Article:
New call centre to support non-emergency healthcare needs
A new NHS 24 call centre has opened in Dundee - allowing the service to help more people and further alleviate pressures on the rest of NHS and social care.
Funded by the Scottish Government, the new Dundee premises will help facilitate the increase in demand for the NHS 24 service which has been generated by the redesign of urgent care. This means that in non-life threatening situations, people should contact NHS 24 before attending Accident and Emergency or a Minor Injuries Unit.
With the demand from those becoming unwell with COVID-19, this has seen the 111 number move from an out-of-hours number to a round-the-clock service.
Around 140 staff will be in post in Dundee by the end of March, including call handlers, nurses, psychological mental health practitioners and mental health nurses.
Visiting the new centre, Mr Yousaf said:
“We are experiencing the toughest winter our health and social care system has ever faced. With the current system pressures, and the ongoing impact of the pandemic, the role of NHS24 in giving support and advice to people who need it has never been more vital.
“I am extremely grateful for the contribution that NHS 24 staff have made during the pandemic, and particularly during these difficult winter months. I would urge everyone to make use of these services, by calling 111 or visiting NHS Inform when needed. Highly trained staff will be happy to give advice and direct you to the best place if you need treatment.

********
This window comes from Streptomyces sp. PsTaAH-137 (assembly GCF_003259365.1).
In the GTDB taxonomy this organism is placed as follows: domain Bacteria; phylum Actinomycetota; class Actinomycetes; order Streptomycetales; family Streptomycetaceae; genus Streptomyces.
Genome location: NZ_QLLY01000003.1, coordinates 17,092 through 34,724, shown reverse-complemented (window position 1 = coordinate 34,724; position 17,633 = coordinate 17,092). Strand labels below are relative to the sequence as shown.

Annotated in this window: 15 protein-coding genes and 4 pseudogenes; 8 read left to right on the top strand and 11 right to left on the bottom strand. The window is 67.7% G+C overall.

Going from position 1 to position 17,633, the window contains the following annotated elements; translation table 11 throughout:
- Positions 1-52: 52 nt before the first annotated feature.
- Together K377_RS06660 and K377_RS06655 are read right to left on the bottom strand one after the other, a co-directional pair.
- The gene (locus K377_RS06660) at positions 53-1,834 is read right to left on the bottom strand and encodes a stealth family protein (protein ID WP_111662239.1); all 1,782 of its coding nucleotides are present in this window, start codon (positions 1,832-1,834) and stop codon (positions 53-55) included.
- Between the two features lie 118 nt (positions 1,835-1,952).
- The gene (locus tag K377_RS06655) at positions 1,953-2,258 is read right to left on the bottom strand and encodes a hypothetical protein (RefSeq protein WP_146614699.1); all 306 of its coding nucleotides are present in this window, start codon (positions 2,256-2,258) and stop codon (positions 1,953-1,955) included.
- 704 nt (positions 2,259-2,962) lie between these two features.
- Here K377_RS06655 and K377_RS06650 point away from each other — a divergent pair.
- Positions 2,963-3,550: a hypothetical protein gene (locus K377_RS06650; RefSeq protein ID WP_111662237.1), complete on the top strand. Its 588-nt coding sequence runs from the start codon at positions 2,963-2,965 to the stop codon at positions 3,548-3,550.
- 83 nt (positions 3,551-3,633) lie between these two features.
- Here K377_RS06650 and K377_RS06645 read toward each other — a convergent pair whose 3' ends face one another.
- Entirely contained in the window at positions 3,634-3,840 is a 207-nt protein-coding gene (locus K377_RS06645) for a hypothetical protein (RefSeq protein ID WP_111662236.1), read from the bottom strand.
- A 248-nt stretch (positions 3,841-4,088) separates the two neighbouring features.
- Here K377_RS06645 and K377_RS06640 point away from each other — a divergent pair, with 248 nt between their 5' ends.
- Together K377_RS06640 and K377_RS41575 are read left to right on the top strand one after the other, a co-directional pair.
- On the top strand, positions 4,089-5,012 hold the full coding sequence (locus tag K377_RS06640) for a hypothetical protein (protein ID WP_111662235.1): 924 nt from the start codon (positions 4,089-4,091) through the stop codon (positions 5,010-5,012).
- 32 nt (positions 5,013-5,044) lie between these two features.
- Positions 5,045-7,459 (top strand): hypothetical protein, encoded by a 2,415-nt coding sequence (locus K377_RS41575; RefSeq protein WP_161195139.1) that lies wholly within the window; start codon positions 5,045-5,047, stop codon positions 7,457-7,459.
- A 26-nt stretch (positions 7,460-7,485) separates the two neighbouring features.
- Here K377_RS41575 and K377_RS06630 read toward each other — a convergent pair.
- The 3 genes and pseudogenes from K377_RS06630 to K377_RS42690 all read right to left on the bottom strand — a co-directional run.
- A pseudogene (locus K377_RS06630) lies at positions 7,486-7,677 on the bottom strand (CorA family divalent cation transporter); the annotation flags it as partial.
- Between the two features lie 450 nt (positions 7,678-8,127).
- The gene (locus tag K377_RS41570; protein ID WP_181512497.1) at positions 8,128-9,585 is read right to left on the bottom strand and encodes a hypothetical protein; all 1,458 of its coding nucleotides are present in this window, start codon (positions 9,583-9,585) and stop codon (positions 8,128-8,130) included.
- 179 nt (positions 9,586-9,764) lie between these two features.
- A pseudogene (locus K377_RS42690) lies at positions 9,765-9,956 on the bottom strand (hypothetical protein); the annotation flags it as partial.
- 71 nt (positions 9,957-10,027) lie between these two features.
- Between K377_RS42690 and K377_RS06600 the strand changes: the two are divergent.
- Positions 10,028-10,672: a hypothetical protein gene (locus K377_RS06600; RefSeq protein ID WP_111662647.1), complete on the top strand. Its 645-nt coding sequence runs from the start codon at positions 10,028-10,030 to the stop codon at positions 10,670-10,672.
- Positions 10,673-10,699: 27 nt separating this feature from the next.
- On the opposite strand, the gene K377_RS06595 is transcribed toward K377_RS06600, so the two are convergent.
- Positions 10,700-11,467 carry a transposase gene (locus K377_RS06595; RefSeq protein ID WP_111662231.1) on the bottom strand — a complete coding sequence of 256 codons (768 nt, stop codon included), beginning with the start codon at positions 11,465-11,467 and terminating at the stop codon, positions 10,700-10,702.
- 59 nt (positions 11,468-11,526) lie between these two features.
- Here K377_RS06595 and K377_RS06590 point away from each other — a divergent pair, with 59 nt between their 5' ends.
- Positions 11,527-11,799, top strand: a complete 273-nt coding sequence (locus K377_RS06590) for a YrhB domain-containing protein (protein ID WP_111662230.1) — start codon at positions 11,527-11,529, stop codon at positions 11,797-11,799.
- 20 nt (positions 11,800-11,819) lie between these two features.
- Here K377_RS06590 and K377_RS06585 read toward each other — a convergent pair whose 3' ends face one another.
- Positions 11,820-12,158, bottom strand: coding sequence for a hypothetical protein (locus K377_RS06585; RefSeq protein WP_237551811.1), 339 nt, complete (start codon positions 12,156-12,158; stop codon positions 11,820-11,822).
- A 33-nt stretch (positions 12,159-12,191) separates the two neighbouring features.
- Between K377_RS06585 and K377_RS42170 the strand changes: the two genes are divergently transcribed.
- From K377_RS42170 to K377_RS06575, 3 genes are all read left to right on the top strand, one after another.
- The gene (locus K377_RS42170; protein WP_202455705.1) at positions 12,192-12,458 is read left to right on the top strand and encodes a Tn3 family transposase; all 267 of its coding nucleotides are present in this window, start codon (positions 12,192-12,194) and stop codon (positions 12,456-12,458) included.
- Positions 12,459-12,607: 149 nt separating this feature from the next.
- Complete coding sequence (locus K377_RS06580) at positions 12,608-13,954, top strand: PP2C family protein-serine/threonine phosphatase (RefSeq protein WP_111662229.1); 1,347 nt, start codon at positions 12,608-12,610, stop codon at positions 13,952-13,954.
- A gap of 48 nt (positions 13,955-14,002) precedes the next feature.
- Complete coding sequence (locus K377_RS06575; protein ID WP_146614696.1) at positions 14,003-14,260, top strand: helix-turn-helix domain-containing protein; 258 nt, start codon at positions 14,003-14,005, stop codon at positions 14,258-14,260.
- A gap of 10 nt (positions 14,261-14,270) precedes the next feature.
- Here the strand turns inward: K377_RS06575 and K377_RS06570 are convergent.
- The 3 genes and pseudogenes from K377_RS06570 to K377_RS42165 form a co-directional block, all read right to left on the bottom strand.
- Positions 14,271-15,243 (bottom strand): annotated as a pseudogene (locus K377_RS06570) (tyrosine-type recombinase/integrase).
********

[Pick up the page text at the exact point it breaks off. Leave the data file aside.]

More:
“This new call centre facility in Dundee will allow NHS 24 to further expand their capacity – helping more people and better managing capacity throughout the rest of the healthcare system.
“To help make this possible the Scottish Government has invested more than £20 million additional funding for NHS 24 this year for extra recruitment, and this new facility. All of this builds on the work undertaken as part of our £300 million investment in health and care services as part of our winter preparations.”
NHS 24 Chief Executive Jim Miller said: “NHS 24 has played a crucial role in Scotland’s response to the pandemic and our expansion in Dundee will ensure we are enable to continue to provide high quality, safe and effective care to public in the months and years ahead.
“Call handlers, nurses, psychological mental health practitioners and mental health nurses are already working in this key contact centre delivering care. I expect it to be at full capacity by the end of March.”
The NHS 24 111 service provides urgent-care telephone advice day or night if you think you need A&E but it is not life threatening, as well as support when GP practices or dentist are closed. Mental health support is provided 24/7 via the Mental Health Hub and through Breathing Space at evenings and weekends and help and advice can also be found at NHS inform
NHS 24 received 182,000 calls during December.
Over the Hogmanay weekend almost 50,000 calls were received and the busiest day was Monday 3 January with 15,303 calls – the highest daily total for 11 years
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